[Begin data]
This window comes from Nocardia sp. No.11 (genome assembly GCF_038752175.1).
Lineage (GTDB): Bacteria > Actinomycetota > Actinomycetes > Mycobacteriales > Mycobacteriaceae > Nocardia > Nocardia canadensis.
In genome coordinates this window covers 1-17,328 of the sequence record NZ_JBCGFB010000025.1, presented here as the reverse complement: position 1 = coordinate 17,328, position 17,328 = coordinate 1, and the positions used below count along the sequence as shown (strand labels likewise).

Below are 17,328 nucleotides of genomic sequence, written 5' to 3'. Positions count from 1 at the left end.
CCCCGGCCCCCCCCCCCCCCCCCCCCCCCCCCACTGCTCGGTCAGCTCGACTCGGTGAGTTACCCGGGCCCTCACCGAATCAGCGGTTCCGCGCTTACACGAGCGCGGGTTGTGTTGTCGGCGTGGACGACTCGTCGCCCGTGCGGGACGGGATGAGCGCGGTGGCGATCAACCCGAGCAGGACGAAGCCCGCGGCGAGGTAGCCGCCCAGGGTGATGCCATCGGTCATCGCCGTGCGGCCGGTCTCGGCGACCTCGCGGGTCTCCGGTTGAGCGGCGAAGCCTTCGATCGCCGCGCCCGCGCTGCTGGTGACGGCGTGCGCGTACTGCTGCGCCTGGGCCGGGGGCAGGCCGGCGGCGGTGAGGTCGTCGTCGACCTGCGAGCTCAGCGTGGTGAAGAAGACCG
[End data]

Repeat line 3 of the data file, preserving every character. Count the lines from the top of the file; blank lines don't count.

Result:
In genome coordinates this window covers 1-17,328 of the sequence record NZ_JBCGFB010000025.1, presented here as the reverse complement: position 1 = coordinate 17,328, position 17,328 = coordinate 1, and the positions used below count along the sequence as shown (strand labels likewise).